Childhood pedestrian injuries in the Perth metropolitan area

Med J Aust. 1992 Feb 17;156(4):234-8. doi: 10.5694/j.1326-5377.1992.tb139739.x.


Objective: To examine the characteristics of childhood pedestrian injuries in the Perth metropolitan area from 1980 to 1989.

Design: Retrospective descriptive study.

Setting: Perth metropolitan area, Western Australia.

Participants: Child pedestrians aged 0 to 14 years who were injured during the period 1 January 1980 to 31 December 1989.

Main outcome measures: An extensive database which reported fatal and non-fatal motor vehicle collisions was used to obtain details on the child pedestrian, the vehicle involved in the collision, and the environmental factors related to these injuries.

Results: A total of 1282 child pedestrian injuries were reported in the 10 year period. Children aged between 5 and 9 years, and were overrepresented among those injured. This study also demonstrated a similar proportion of injuries involving the 10-14 year age group. Injuries frequently occurred mid block, on local urban roads, between the hours of 3 p.m. and 7 p.m., and a greater than expected proportion of drivers involved in these collisions were in the under-21 age category. To describe the pattern of childhood pedestrian injuries we calculated both age-specific injury rates, and injury rates based on the number of registered motor vehicles. The latter revealed a greater than 20-fold variation between local government areas.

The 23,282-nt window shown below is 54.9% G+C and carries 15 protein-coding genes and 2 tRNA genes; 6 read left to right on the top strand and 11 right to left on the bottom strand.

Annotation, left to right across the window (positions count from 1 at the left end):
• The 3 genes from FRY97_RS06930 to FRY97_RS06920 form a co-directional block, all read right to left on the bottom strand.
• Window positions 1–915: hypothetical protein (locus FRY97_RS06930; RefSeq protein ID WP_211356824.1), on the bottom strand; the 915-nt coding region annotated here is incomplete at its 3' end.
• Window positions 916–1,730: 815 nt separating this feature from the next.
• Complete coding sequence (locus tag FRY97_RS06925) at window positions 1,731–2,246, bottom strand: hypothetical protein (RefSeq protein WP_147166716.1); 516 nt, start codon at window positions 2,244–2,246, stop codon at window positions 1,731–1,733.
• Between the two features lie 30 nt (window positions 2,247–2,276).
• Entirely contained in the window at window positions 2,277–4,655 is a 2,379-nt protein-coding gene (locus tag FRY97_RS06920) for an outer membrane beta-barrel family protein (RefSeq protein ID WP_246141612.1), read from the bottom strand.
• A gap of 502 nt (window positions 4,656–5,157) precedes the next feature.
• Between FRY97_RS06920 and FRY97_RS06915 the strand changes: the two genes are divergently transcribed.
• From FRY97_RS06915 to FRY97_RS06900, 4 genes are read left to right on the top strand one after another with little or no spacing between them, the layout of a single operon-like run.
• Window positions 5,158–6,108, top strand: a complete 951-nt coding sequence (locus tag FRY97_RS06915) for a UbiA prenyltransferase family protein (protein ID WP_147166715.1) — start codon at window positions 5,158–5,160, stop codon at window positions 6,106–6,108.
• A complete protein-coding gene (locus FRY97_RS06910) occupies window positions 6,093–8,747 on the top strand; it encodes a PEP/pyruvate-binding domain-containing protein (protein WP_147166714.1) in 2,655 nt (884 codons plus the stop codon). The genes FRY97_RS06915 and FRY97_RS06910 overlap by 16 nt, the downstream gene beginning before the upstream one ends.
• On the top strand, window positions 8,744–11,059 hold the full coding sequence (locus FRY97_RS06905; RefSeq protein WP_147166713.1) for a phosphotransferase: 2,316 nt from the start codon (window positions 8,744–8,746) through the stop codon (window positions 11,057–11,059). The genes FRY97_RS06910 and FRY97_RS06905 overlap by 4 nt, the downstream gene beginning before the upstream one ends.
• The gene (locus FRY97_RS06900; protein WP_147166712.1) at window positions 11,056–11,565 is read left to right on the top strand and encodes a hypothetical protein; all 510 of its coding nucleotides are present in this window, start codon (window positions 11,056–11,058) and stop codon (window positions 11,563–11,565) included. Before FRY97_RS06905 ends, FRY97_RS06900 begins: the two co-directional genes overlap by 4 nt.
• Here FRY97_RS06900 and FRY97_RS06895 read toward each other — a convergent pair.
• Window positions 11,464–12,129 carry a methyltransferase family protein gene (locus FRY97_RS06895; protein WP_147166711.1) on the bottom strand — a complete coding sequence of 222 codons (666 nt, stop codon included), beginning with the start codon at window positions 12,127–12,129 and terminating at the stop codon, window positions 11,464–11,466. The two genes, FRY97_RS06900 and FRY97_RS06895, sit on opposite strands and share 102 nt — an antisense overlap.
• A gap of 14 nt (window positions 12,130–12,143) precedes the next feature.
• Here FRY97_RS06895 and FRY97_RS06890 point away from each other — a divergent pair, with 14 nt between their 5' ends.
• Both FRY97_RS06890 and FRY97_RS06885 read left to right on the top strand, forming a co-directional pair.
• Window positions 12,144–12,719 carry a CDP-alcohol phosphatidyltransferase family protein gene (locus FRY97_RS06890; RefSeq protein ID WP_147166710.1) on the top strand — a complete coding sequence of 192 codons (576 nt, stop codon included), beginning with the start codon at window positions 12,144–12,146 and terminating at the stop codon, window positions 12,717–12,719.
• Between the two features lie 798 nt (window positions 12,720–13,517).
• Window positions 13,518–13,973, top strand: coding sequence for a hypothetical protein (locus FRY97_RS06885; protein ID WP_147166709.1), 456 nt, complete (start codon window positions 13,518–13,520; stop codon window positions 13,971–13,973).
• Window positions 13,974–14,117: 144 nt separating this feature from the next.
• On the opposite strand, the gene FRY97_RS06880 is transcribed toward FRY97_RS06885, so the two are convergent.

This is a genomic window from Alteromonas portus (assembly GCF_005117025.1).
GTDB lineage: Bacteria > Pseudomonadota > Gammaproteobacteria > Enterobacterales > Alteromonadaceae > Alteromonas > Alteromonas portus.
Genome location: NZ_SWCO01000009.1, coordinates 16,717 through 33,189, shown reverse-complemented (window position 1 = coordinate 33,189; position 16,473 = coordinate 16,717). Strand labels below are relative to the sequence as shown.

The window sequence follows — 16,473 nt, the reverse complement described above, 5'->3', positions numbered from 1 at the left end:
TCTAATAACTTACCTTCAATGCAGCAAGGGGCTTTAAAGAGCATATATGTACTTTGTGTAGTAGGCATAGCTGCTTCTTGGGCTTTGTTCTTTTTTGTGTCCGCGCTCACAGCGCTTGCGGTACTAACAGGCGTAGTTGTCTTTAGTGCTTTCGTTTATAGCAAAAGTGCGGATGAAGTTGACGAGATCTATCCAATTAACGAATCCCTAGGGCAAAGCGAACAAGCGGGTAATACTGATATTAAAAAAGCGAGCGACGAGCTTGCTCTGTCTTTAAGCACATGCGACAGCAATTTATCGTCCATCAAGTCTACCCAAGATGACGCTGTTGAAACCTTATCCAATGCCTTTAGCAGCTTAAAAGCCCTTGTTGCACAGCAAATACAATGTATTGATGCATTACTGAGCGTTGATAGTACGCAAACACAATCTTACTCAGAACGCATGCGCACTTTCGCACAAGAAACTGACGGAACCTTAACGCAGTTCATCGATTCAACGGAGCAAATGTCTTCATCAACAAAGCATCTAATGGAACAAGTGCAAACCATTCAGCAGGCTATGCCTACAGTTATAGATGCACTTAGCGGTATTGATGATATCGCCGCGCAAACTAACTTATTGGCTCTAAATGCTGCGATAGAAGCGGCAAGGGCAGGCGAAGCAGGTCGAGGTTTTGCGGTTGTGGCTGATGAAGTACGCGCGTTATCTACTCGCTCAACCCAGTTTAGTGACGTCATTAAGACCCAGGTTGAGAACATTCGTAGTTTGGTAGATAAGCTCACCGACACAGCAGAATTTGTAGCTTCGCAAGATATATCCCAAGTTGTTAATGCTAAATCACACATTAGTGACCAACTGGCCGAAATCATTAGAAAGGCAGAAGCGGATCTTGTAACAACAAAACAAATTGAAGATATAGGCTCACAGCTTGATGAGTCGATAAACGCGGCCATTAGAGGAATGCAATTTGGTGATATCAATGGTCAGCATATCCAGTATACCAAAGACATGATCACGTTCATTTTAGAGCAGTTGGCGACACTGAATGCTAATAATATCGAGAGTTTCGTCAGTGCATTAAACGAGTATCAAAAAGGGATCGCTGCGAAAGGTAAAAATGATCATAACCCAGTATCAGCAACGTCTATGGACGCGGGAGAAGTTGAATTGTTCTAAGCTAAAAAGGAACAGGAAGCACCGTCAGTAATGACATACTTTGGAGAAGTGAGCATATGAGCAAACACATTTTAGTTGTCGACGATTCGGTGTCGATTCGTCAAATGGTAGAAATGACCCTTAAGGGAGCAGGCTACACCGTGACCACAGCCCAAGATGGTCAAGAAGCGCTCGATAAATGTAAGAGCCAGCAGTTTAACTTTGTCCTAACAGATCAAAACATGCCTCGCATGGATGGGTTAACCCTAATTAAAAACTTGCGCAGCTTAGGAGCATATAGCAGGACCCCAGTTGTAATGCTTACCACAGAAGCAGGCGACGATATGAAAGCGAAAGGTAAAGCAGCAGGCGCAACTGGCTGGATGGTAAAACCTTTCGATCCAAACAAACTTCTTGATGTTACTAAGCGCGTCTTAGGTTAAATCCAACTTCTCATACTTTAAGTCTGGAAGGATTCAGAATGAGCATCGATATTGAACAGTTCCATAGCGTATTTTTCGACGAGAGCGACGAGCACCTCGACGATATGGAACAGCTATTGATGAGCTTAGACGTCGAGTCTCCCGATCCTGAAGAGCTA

Conclusions: Further analytical research, incorporating a measure of the child pedestrian's exposure to roads and traffic is required to identify those features in the individual and the environment which have a significant influence on the likelihood of a collision. Such research is required to institute effective preventive measures.

MeSH terms

  • Accidents / statistics & numerical data*
  • Accidents, Traffic / statistics & numerical data*
  • Adolescent
  • Age Factors
  • Child
  • Child, Preschool
  • Female
  • Humans
  • Incidence
  • Infant
  • Male
  • Sex Factors
  • Urban Health
  • Western Australia / epidemiology